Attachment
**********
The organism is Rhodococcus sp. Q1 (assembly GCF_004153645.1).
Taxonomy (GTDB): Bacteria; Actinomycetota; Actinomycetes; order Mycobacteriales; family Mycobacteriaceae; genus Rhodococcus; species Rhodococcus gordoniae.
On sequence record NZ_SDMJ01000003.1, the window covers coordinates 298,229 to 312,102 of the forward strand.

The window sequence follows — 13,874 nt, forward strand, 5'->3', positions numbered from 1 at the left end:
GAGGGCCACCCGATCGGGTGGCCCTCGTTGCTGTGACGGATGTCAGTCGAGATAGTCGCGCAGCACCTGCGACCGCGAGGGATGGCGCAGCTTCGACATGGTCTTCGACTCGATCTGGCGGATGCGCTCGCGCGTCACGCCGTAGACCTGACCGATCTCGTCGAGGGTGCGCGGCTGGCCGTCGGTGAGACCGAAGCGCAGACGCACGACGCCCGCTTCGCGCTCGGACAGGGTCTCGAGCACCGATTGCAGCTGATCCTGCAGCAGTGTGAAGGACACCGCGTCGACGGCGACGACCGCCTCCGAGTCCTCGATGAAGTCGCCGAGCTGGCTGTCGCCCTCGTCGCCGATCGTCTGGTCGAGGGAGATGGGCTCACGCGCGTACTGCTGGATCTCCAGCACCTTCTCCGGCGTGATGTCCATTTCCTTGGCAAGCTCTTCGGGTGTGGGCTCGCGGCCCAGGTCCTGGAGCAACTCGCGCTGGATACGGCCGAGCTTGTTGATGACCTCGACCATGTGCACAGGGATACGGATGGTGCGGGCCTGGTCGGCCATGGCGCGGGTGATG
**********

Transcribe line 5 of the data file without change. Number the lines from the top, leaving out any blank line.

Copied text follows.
GAGGGCCACCCGATCGGGTGGCCCTCGTTGCTGTGACGGATGTCAGTCGAGATAGTCGCGCAGCACCTGCGACCGCGAGGGATGGCGCAGCTTCGACATGGTCTTCGACTCGATCTGGCGGATGCGCTCGCGCGTCACGCCGTAGACCTGACCGATCTCGTCGAGGGTGCGCGGCTGGCCGTCGGTGAGACCGAAGCGCAGACGCACGACGCCCGCTTCGCGCTCGGACAGGGTCTCGAGCACCGATTGCAGCTGATCCTGCAGCAGTGTGAAGGACACCGCGTCGACGGCGACGACCGCCTCCGAGTCCTCGATGAAGTCGCCGAGCTGGCTGTCGCCCTCGTCGCCGATCGTCTGGTCGAGGGAGATGGGCTCACGCGCGTACTGCTGGATCTCCAGCACCTTCTCCGGCGTGATGTCCATTTCCTTGGCAAGCTCTTCGGGTGTGGGCTCGCGGCCCAGGTCCTGGAGCAACTCGCGCTGGATACGGCCGAGCTTGTTGATGACCTCGACCATGTGCACAGGGATACGGATGGTGCGGGCCTGGTCGGCCATGGCGCGGGTGATG